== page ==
“A hundred years ago one man wrote a book that changed America. The man was Upton Sinclair. The book was “The Jungle.” It exposed the scandalous rancid health conditions inside the country’s meat processing plants and led to the passage of landmark federal legislation that regulated health and sanitation in meat processing for the first time in our history.
A heart stopping new documentary, “Shall We Gather at the River” has just been released which exposes a huge health and environmental scandal in our modern industrial system of meat and poultry production. The health and environmental damage documented in today’s factory farms far exceeds the damage that Sinclair could have imagined a century ago. Some scientists have condemned current factory farm practices, calling them “mini Chernobyls.”
The European Union stands virtually alone in establishing strong health and environmental standards for the industry. In the U.S and elsewhere the meat and poultry industry is dominated by dangerous use of arsenic, antibiotics, growth hormones and by the dumping of massive amounts of sewage in fragile waterways and environments. The film documents the vast catastrophic impact on the environment and public health. It focuses on individual lives damaged and destroyed.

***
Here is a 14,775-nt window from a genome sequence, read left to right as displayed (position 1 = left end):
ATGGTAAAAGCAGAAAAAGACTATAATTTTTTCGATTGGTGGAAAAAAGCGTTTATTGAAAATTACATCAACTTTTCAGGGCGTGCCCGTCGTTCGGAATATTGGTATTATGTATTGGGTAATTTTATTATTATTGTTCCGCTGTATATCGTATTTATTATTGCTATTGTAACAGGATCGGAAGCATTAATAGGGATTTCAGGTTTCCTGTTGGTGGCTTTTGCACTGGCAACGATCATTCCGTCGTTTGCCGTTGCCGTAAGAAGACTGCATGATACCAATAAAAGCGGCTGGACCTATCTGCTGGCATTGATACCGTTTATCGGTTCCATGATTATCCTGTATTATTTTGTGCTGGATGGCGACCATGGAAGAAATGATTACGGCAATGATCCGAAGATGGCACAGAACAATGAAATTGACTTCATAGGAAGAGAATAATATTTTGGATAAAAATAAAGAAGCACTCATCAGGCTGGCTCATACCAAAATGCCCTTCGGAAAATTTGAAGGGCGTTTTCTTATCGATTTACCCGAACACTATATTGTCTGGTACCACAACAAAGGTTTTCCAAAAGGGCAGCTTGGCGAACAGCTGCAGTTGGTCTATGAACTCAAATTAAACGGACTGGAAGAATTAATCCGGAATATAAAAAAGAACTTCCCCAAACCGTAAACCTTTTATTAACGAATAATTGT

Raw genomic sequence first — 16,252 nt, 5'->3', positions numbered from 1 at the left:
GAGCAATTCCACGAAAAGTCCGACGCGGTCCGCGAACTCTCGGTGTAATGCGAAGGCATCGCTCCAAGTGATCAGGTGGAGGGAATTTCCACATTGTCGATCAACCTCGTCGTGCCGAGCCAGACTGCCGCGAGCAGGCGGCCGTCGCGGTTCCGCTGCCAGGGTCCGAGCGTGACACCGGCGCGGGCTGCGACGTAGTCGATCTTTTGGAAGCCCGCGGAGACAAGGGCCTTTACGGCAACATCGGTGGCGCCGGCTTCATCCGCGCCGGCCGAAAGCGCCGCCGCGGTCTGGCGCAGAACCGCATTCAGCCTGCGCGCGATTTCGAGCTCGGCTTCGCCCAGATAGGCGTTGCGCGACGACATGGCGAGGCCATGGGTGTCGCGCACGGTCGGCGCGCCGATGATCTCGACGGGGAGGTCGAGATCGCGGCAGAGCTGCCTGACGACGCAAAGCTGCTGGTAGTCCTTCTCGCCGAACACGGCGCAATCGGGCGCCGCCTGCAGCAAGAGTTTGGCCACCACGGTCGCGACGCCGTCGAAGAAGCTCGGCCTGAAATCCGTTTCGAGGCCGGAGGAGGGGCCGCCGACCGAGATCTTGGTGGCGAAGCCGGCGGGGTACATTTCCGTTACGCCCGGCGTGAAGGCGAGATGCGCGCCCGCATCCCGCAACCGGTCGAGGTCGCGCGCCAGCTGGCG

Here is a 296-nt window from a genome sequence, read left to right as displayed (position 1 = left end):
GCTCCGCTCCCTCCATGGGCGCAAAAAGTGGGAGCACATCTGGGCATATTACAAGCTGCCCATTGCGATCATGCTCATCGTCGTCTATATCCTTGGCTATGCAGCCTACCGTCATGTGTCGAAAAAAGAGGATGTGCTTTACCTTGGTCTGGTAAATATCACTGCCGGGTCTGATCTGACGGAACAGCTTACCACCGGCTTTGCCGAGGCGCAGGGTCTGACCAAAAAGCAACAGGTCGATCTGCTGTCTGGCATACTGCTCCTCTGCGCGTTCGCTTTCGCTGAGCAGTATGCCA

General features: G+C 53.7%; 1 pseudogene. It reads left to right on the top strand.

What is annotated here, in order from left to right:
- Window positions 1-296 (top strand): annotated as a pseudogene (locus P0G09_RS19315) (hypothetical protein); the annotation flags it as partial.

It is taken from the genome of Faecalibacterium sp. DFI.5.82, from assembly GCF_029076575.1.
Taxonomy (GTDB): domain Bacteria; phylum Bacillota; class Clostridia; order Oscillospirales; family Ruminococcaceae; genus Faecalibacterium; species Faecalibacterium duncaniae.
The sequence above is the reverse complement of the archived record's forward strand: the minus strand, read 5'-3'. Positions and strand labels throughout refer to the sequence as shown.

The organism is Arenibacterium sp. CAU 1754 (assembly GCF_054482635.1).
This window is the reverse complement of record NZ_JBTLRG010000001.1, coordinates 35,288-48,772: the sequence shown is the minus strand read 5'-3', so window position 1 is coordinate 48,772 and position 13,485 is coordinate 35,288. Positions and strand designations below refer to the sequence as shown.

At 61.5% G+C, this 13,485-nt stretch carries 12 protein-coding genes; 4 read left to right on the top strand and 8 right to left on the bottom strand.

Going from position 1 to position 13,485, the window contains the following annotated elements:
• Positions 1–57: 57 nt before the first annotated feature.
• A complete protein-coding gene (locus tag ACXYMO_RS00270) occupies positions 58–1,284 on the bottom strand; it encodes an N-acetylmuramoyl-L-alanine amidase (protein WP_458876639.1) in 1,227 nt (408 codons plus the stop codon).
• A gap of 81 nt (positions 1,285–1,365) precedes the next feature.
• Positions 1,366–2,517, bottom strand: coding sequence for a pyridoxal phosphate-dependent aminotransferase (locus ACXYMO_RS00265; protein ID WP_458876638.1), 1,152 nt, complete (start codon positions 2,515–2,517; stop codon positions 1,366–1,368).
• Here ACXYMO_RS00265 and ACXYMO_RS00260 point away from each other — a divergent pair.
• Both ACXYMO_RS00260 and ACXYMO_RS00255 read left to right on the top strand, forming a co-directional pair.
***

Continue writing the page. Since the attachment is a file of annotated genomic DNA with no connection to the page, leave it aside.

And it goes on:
As one observer noted, if terrorists did this, we would be up in arms, but when it is a fortune 500 company, it is just “business as usual.” The film follows the work of a handful of courageous activists and leaders who have faced intimidation and death threats and witnessed the profound impact of political abuse and corruption. In 1906, public outrage at the scandal exposed by Sinclair led to major reforms that cleaned up a corrupt and dangerous system. It is the hope of the filmmakers of “Shall we gather at the River” that their film will mobilize a similar public outcry for reform.”